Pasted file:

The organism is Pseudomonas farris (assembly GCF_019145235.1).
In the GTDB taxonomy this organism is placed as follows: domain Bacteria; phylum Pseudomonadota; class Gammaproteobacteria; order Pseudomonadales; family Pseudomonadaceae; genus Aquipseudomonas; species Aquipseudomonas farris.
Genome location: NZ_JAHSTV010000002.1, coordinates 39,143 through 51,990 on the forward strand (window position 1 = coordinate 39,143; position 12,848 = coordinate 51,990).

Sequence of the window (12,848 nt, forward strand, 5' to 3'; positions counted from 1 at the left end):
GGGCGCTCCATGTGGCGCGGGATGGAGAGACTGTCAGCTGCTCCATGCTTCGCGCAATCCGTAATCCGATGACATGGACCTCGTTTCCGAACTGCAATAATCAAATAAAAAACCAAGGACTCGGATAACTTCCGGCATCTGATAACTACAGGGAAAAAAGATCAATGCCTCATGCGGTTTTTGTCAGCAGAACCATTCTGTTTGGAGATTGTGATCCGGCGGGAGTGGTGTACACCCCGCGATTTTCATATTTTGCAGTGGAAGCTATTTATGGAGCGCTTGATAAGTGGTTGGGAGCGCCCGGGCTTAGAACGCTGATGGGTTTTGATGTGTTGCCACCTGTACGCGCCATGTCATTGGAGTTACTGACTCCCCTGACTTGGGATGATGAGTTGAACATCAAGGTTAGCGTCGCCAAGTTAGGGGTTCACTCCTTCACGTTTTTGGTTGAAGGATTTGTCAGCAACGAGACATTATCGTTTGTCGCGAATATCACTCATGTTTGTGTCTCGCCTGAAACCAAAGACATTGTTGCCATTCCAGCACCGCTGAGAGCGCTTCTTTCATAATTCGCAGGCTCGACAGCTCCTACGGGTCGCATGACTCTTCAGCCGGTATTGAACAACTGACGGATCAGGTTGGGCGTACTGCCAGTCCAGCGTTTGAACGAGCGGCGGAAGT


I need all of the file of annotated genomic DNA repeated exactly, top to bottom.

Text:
The organism is Pseudomonas farris (assembly GCF_019145235.1).
In the GTDB taxonomy this organism is placed as follows: domain Bacteria; phylum Pseudomonadota; class Gammaproteobacteria; order Pseudomonadales; family Pseudomonadaceae; genus Aquipseudomonas; species Aquipseudomonas farris.
Genome location: NZ_JAHSTV010000002.1, coordinates 39,143 through 51,990 on the forward strand (window position 1 = coordinate 39,143; position 12,848 = coordinate 51,990).

Sequence of the window (12,848 nt, forward strand, 5' to 3'; positions counted from 1 at the left end):
GGGCGCTCCATGTGGCGCGGGATGGAGAGACTGTCAGCTGCTCCATGCTTCGCGCAATCCGTAATCCGATGACATGGACCTCGTTTCCGAACTGCAATAATCAAATAAAAAACCAAGGACTCGGATAACTTCCGGCATCTGATAACTACAGGGAAAAAAGATCAATGCCTCATGCGGTTTTTGTCAGCAGAACCATTCTGTTTGGAGATTGTGATCCGGCGGGAGTGGTGTACACCCCGCGATTTTCATATTTTGCAGTGGAAGCTATTTATGGAGCGCTTGATAAGTGGTTGGGAGCGCCCGGGCTTAGAACGCTGATGGGTTTTGATGTGTTGCCACCTGTACGCGCCATGTCATTGGAGTTACTGACTCCCCTGACTTGGGATGATGAGTTGAACATCAAGGTTAGCGTCGCCAAGTTAGGGGTTCACTCCTTCACGTTTTTGGTTGAAGGATTTGTCAGCAACGAGACATTATCGTTTGTCGCGAATATCACTCATGTTTGTGTCTCGCCTGAAACCAAAGACATTGTTGCCATTCCAGCACCGCTGAGAGCGCTTCTTTCATAATTCGCAGGCTCGACAGCTCCTACGGGTCGCATGACTCTTCAGCCGGTATTGAACAACTGACGGATCAGGTTGGGCGTACTGCCAGTCCAGCGTTTGAACGAGCGGCGGAAGT